Born Mühlheim, Germany, 1711. Died Herrnhut, Germany, 1793
Abraham Roentgen learned cabinet-making from his father, then worked in the Netherlands and for various London masters. He was regarded as an expert in metal inlay.
Around 1738, ‘struck as if by lightning’, Roentgen joined the Moravian Church (a Protestant sect) and returned to Germany. He married, then undertook an abortive missionary voyage. In 1750 he moved with the Moravians to Neuwied and established a furniture workshop, selling at the Frankfurt fairs.
After 1760, Roentgen’s furniture became more mechanically complex and luxuriously decorated. Despite his reputation and patronage, the business became financially overstretched and Abraham passed the management to his son David
Born Herrnhaag, Germany, 1743. Died Wiesbaden, Germany, 1807
David worked with his father Abraham as apprentice, then partner. He promoted the business successfully, but sometimes contrary to Moravian religious ideals of simplicity. With David managing the enlarged workshop, the constructional and mechanical ingenuity of the furniture became even more refined. It incorporated brilliant marquetry and, from about 1780, superb gilded-metal mounts.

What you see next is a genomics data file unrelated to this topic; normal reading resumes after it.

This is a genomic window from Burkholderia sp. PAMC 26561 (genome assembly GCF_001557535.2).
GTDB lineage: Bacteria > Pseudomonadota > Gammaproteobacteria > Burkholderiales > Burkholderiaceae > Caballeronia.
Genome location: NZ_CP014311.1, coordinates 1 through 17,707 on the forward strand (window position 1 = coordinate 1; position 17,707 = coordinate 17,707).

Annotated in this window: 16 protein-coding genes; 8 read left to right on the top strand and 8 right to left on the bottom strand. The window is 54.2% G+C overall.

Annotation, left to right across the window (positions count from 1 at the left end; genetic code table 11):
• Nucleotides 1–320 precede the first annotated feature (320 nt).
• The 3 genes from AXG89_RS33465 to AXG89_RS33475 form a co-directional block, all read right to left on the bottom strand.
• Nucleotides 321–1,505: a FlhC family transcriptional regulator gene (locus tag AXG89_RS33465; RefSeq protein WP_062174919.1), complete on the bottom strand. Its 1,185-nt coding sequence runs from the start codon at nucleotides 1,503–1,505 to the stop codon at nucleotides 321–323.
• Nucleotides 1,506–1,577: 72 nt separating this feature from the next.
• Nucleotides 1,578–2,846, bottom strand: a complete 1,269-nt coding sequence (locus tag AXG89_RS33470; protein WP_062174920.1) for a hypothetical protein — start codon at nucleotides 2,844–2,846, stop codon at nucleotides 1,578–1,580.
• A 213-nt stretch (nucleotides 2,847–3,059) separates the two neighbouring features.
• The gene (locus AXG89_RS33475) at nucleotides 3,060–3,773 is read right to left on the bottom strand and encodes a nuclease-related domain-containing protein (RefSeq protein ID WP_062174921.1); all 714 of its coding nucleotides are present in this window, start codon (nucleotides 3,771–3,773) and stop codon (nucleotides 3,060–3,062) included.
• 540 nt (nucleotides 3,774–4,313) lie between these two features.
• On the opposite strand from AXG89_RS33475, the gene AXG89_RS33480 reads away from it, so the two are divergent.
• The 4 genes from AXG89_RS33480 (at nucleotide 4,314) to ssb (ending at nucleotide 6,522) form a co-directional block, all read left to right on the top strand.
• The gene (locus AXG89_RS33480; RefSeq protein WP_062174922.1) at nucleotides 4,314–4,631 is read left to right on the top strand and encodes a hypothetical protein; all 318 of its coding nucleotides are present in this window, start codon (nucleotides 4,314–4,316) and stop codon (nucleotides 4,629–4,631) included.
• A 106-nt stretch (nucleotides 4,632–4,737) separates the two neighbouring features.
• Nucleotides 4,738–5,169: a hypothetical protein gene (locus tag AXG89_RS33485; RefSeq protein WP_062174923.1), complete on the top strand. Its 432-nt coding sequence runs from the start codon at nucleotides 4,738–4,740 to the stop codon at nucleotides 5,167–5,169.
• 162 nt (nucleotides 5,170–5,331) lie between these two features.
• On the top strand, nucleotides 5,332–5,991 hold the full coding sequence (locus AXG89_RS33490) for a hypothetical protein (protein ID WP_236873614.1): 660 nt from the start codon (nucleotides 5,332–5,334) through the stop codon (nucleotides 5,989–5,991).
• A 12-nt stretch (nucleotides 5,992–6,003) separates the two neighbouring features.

David travelled widely, cultivating influential clients at various European courts. He established a branch in Paris and in a single year in St Petersburg sold 136 pieces to Catherine II. The French Revolution ruined this international trade. By 1801 he had wound up the business and was working for the Moravian Church.
Design – Abraham
As the master of a small workshop, Abraham designed and made furniture. He adapted English and Dutch designs for the German market, adding decorative options in luxury materials or motifs from imported prints. His greatest commissions, like the Walderdorff desk, combined lavish decoration in marquetry with ingenious mechanical devices.
Other Moravians criticised his opulent furniture but business continued. Abraham introduced innovative workshop practices. In particular, he developed standard elements with different surface decoration for use in many different types of furniture. His furniture could be dismantled for easier shipping: a practice that David Roentgen exploited for the transport of furniture hundreds of miles across Europe.
Design – David
David Roentgen’s international fame rested on energetic marketing. His first success came in 1769 when he organised a promotional lottery of unsold stock. Later, in Paris, he built on favour at court to open a shop. In Russia, the Empress Catherine II so admired his furniture that she paid over the asking price.
The ambitious and hugely expensive furniture relied on the skills of his mechanic, Johann Christian Krause, and his business partner and clock-maker Peter Kinzing.
Although Roentgen had a large workshop of about 40 craftsmen and a complex network of suppliers, he managed to avoid the cash-flow problems that ruined many 18th-century cabinet-makers.